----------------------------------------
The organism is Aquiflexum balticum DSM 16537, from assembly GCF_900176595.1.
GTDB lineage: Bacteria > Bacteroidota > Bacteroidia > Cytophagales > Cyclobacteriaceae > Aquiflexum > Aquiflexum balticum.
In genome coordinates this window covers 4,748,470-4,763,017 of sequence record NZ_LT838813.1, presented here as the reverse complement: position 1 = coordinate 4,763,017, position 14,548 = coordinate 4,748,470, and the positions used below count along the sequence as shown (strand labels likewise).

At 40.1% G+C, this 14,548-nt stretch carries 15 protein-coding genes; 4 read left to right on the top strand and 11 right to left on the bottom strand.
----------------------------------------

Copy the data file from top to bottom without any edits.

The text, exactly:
The organism is Aquiflexum balticum DSM 16537, from assembly GCF_900176595.1.
GTDB lineage: Bacteria > Bacteroidota > Bacteroidia > Cytophagales > Cyclobacteriaceae > Aquiflexum > Aquiflexum balticum.
In genome coordinates this window covers 4,748,470-4,763,017 of sequence record NZ_LT838813.1, presented here as the reverse complement: position 1 = coordinate 4,763,017, position 14,548 = coordinate 4,748,470, and the positions used below count along the sequence as shown (strand labels likewise).

At 40.1% G+C, this 14,548-nt stretch carries 15 protein-coding genes; 4 read left to right on the top strand and 11 right to left on the bottom strand.